However, as he started his truck, he heard a “thump!” His partner had jumped into the bed of the truck and was kicking the back window screaming at Babcock. Finally, Babcock sped up and then slammed on the breaks, and his partner fell out. He sped away.

A Muslim Male Victim Named Waqas

A Muslim Male Victim Named Waqas

The stereotype of Muslim men is that they abuse their wives. This made it much harder for Waqas to get help. There can be a lot of shame for any man who is being abused by his partner.

For Waqas, it began when his now ex-wife and her family targeted his family looking for an arranged marriage. They lived in Canada and he in Maryland. He was originally born in Pakistan and came to the United States when he was four years old. When they were placed together, his ex would send him messages listing ten things she liked about him. She sounded great, and after meeting only three times, they got engaged. As soon as they were married, the abuse started.

His ex took total financial control. She moved to Maryland and transferred her company to Washington D.C., so Waqas was expected to quit his job. She then announced that she would be taking charge of the money. Within the first month of their marriage, her parents came for a visit and didn’t leave for several months.

Even though Waqas was making a six-figure income, his wife only gave him a $100 weekly allowance for gas and food. He didn’t know where all the money was going but later discovered it was going to her parents.

One month, after getting a tax refund and income from the two businesses he owned, he had deposited $50,000 in the bank. When it came time to pay the mortgage two weeks later, his wife said they didn’t have enough to make the mortgage that month. It turns out she was funneling all the money into her own bank account.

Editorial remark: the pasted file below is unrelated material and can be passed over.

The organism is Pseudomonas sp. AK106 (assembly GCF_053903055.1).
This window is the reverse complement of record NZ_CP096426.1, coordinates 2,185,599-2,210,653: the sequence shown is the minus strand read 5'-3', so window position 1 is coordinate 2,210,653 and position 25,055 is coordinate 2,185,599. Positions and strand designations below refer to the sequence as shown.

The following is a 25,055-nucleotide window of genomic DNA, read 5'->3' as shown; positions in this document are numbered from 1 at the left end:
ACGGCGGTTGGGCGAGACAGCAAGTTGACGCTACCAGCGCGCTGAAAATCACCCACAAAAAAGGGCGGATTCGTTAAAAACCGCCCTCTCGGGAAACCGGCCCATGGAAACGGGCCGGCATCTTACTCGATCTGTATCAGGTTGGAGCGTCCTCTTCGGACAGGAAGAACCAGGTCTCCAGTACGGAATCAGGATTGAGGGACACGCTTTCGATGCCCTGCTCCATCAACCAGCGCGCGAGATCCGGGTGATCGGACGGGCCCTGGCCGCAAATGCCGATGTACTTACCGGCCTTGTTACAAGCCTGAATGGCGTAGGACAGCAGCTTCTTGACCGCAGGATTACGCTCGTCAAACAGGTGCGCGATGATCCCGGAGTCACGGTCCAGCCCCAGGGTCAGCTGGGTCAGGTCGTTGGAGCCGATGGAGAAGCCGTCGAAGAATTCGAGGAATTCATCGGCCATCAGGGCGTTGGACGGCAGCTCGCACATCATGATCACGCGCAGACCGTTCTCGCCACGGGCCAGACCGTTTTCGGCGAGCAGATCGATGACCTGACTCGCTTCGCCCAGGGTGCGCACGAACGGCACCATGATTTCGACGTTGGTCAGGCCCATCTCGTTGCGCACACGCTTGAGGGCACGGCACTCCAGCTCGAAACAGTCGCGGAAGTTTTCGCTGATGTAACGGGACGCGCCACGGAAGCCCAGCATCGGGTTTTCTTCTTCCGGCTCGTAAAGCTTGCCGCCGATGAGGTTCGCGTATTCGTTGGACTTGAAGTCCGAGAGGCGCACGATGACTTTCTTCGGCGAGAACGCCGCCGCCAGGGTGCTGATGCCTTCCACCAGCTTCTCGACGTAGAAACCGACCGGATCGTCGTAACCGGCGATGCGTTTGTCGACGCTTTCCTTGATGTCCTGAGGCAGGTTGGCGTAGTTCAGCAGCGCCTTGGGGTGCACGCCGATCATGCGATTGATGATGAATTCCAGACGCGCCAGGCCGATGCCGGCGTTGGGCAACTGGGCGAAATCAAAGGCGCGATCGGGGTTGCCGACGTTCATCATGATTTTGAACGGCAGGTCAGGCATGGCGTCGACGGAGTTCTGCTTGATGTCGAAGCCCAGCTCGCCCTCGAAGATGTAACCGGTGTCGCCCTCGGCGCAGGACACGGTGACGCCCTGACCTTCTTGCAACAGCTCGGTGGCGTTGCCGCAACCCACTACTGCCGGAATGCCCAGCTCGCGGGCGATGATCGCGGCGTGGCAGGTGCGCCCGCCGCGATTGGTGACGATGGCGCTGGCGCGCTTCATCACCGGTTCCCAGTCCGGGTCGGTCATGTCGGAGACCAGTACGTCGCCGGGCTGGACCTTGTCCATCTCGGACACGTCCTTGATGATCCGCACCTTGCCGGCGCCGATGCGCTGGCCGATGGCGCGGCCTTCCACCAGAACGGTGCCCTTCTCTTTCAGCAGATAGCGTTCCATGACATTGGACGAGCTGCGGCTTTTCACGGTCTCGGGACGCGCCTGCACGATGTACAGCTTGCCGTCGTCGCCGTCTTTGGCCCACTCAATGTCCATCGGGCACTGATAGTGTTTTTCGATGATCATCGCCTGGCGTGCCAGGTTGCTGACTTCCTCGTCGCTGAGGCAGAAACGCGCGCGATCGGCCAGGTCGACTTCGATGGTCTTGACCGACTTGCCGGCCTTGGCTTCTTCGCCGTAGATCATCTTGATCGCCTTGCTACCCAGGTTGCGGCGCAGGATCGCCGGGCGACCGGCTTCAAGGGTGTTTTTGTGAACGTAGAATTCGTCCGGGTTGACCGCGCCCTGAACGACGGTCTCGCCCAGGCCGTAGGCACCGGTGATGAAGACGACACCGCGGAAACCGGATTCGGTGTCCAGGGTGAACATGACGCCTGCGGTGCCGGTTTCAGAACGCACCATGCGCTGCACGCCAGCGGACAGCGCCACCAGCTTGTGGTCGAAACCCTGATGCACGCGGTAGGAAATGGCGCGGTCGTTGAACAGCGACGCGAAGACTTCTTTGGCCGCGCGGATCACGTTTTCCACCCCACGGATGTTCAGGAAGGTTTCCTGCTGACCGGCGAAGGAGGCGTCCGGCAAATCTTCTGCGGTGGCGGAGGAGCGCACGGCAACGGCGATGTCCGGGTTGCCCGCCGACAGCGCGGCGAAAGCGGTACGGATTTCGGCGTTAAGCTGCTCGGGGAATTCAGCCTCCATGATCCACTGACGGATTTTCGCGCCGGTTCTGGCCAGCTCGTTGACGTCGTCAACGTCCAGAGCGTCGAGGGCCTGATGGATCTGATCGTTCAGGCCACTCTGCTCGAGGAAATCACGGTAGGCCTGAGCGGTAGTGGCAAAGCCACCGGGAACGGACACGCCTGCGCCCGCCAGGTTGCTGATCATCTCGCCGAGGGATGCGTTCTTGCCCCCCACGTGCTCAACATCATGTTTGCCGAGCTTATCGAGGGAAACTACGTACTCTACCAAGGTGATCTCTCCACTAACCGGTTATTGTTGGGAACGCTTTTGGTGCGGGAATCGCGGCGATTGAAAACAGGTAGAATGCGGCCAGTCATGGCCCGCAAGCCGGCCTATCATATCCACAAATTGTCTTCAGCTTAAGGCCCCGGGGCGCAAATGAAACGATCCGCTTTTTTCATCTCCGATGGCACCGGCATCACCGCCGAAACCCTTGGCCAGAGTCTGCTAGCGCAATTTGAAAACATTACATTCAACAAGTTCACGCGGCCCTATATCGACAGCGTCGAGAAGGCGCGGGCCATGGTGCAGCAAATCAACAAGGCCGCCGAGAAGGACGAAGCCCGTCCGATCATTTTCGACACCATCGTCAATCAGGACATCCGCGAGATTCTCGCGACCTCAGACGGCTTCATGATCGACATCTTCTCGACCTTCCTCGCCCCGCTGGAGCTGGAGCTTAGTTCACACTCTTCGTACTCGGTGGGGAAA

She even monitored his phone and computer. She gave him a new cell phone on their wedding night, but he later found out she used it to track his calls. At another time, her brother gave him a set of Photoshop CDs, but along with the software, he had unknowingly installed a keylogging program that tracked everything he was typing and forwarded it to her brother.

Slowly Waqas’ world got narrower and narrower as she limited his access to friends and family. They moved to Michigan in 2004 and had two children. Even though they would visit her family, she wouldn’t let him socialize with his own. Pretty soon, he had no friends.

Eventually, Waqas tried talking to a non-Muslim minister. He knew that if he talked to anyone in the Muslim community, the word would get out. He also started seeing a therapist who suggested marriage counseling. His wife told him that if he made her go to counseling, she would take the kids and run to Canada. She had dual citizenship –– in Canada and the United States. He did not.

Eventually, after more manipulation and control on her part, he filed for a divorce. His wife hired an expensive lawyer, and she ended up getting everything. He even tried to kick her parents out of the house, but he ended up leaving instead. She got all of their assets, and he got a lot of debt.

He states that she attacked him during their entire marriage and would scream at him, yet one time when he touched her shoulder, her family called the police on him. They arrested him and put him in jail. Because he was a guy, no one believed him when he told the truth. Even old friends would laugh at him when he tried to tell them what was going on.

Eventually, he called the National Domestic Violence Hotline. He was in such bad shape. He couldn’t sleep, couldn’t eat, and he had anxiety and PTSD. Yet they believed him, and they listened to him and referred him to a Michigan domestic violence agency. He finally got the help he needed.

This list above is just a tiny representation of a worldwide problem that, thanks to advocates who fought for new legislation, is finally getting the attention it deserves. If you are reading this story and feel like you identify with anyone portrayed here, please seek help. You can call the National Domestic Violence Hotline 24/7 at 1-800-799-7233. You don’t have to go through this alone.

Scroll to Top